Title:
Practice Manager
Kind Code:
A1


Abstract:
The present invention relates to a method, software and/or tool for assisting users in meeting a goal. Each time an activity is undertaken, the user logs this occurrence. The method comprises determining the number of times the activity is undertaken in the cycle time period, and an indicator 100 updated to reflect whether the user is on track to achieving their goal.



Inventors:
Feenstra, Mark (Auckland, NZ)
Gannon, Alden (Seattle, WA, US)
Application Number:
12/989216
Publication Date:
11/17/2011
Filing Date:
04/22/2009
Assignee:
Aliveware Limited (Opaheke, Papakura, NZ)
Primary Class:
International Classes:
G09B19/00
View Patent Images:



Primary Examiner:
EGLOFF, PETER RICHARD
Attorney, Agent or Firm:
Gard & Kaslow LLP (Mountain View, CA, US)
Claims:
What we claim is:

1. A method for assisting a user to achieve goals comprising the steps of: receiving input from a user defining a goal they wish to achieve, the goal comprising a quantity of an activity to be completed during a cycle, the cycle having a time period, receiving input indicating the completion of the activity on one or more occasions, displaying an indicator, the indicator being updateable to advise the user whether they are currently achieving their goal, wherein the indicator is updated by: determining the number of occasions that the activity has been completed in the time period ending at the updating of the indicator, and visually changing the indicator based on the number of occasions that the activity has been completed in the time period in relation to the quantity of the activity to be completed during the cycle defined for the goal.

2. A method for assisting a user to achieve goals according to claim 1 wherein the indicator is visually changed to advise the user whether they are currently achieving their goal to indicate that: the user has completed a required quantity of the activity in the time period, or the user has not completed the required quantity of the activity in the time period.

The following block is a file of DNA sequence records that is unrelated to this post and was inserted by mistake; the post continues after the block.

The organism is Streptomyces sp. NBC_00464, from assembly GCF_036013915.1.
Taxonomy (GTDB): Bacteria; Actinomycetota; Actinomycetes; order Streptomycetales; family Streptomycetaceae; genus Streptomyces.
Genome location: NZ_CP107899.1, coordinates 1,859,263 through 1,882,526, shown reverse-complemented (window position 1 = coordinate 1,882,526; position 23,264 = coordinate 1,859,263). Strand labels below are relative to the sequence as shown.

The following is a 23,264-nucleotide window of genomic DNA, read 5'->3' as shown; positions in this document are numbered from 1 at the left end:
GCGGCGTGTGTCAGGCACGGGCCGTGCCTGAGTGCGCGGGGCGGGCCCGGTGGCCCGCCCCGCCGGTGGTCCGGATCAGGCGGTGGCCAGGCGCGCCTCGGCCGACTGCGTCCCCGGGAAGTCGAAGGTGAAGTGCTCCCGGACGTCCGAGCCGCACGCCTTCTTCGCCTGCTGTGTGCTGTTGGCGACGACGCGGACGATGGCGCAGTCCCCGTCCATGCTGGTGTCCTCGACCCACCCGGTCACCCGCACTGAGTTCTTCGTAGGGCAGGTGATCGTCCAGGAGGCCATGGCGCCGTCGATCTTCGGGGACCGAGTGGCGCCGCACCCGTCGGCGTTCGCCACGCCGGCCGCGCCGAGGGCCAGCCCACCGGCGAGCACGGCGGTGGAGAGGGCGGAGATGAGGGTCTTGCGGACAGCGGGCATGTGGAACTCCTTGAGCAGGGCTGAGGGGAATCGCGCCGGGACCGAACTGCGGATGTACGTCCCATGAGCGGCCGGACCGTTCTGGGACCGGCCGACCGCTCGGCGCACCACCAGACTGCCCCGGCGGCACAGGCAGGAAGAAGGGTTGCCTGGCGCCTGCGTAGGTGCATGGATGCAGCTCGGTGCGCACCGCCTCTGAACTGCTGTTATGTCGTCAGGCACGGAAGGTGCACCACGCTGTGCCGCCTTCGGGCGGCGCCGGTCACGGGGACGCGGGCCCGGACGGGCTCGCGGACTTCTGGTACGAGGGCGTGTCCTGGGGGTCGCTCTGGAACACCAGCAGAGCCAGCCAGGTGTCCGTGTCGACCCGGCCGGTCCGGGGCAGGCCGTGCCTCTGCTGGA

3. A method for assisting a user to achieve goals according to claim 1 wherein the required quantity of activity is determined as being at least the quantity of the activity to be completed during a cycle defined for the goal.

4. A method for assisting a user to achieve goals according to claim 1 wherein the required quantity of activity is determined as being at most the quantity of the activity to be completed during a cycle defined for the goal.

5. A method for assisting a user to achieve goals according to claim 1 wherein the required quantity of activity is determined as being a range of quantities either side of the quantity of the activity to be completed during a cycle defined for the goal.

6. A method for assisting a user to achieve goals according to claim 1 wherein the indicator comprises an icon that is updated by visually changing the icon to: a first colour when the user is determined as are currently achieving their goal, and a second colour when the user is determined as not are currently achieving their goal.

7. A method for assisting a user to achieve goals according to claim 1 wherein when the indicator is visually changed to advise the user whether they are currently achieving their goal to indicate that the user has not completed the required quantity of the activity in the time period, the indicator can be changed to one of two states, wherein a first state indicates that the user is not currently achieving their goal by a first margin, or a second state indicates that the user is not currently achieving their goal by a second margin.

8. A method for assisting a user to achieve goals according to claim 1 wherein if the number of practices over the past cycle period is less than a weighting times the quantity defined for the goal, then the indicator is in a first state indicating non-compliance with the goal, and if the number of practices over the past cycle period is greater than or equal to the quantity defined for the goal, then the indicator is in a second state indicating compliance with the goal.